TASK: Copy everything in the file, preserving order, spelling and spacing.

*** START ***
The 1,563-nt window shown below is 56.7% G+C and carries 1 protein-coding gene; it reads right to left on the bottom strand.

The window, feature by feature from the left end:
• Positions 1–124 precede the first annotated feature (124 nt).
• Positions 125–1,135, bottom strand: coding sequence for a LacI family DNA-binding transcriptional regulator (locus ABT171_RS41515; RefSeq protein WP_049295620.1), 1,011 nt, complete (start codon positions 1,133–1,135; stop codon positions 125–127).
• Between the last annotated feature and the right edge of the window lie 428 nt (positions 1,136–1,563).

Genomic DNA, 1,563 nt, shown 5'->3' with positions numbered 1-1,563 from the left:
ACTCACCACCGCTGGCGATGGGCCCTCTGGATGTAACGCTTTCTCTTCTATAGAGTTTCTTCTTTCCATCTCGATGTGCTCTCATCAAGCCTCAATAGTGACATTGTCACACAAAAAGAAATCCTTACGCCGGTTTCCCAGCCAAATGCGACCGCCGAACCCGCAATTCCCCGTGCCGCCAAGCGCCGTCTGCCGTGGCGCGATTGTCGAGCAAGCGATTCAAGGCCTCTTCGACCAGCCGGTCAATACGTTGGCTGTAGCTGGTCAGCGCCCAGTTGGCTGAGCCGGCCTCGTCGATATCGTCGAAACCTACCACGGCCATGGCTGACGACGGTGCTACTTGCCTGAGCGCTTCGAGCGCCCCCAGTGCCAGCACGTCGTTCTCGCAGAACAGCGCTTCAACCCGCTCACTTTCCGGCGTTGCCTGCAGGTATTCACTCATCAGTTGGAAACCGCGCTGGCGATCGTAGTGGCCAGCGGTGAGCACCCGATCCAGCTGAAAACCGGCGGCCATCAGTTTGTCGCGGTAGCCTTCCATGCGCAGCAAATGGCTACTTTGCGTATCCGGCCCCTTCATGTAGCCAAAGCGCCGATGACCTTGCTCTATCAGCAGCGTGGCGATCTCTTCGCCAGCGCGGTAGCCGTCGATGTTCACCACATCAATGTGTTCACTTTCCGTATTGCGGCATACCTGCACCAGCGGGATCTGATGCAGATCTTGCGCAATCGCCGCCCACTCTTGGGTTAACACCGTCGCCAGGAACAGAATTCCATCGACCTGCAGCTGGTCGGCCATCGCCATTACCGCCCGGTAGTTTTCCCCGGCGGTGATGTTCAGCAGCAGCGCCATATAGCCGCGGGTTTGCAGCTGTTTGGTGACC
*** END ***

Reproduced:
The 1,563-nt window shown below is 56.7% G+C and carries 1 protein-coding gene; it reads right to left on the bottom strand.

The window, feature by feature from the left end:
• Positions 1–124 precede the first annotated feature (124 nt).
• Positions 125–1,135, bottom strand: coding sequence for a LacI family DNA-binding transcriptional regulator (locus ABT171_RS41515; RefSeq protein WP_049295620.1), 1,011 nt, complete (start codon positions 1,133–1,135; stop codon positions 125–127).
• Between the last annotated feature and the right edge of the window lie 428 nt (positions 1,136–1,563).

Genomic DNA, 1,563 nt, shown 5'->3' with positions numbered 1-1,563 from the left:
ACTCACCACCGCTGGCGATGGGCCCTCTGGATGTAACGCTTTCTCTTCTATAGAGTTTCTTCTTTCCATCTCGATGTGCTCTCATCAAGCCTCAATAGTGACATTGTCACACAAAAAGAAATCCTTACGCCGGTTTCCCAGCCAAATGCGACCGCCGAACCCGCAATTCCCCGTGCCGCCAAGCGCCGTCTGCCGTGGCGCGATTGTCGAGCAAGCGATTCAAGGCCTCTTCGACCAGCCGGTCAATACGTTGGCTGTAGCTGGTCAGCGCCCAGTTGGCTGAGCCGGCCTCGTCGATATCGTCGAAACCTACCACGGCCATGGCTGACGACGGTGCTACTTGCCTGAGCGCTTCGAGCGCCCCCAGTGCCAGCACGTCGTTCTCGCAGAACAGCGCTTCAACCCGCTCACTTTCCGGCGTTGCCTGCAGGTATTCACTCATCAGTTGGAAACCGCGCTGGCGATCGTAGTGGCCAGCGGTGAGCACCCGATCCAGCTGAAAACCGGCGGCCATCAGTTTGTCGCGGTAGCCTTCCATGCGCAGCAAATGGCTACTTTGCGTATCCGGCCCCTTCATGTAGCCAAAGCGCCGATGACCTTGCTCTATCAGCAGCGTGGCGATCTCTTCGCCAGCGCGGTAGCCGTCGATGTTCACCACATCAATGTGTTCACTTTCCGTATTGCGGCATACCTGCACCAGCGGGATCTGATGCAGATCTTGCGCAATCGCCGCCCACTCTTGGGTTAACACCGTCGCCAGGAACAGAATTCCATCGACCTGCAGCTGGTCGGCCATCGCCATTACCGCCCGGTAGTTTTCCCCGGCGGTGATGTTCAGCAGCAGCGCCATATAGCCGCGGGTTTGCAGCTGTTTGGTGACC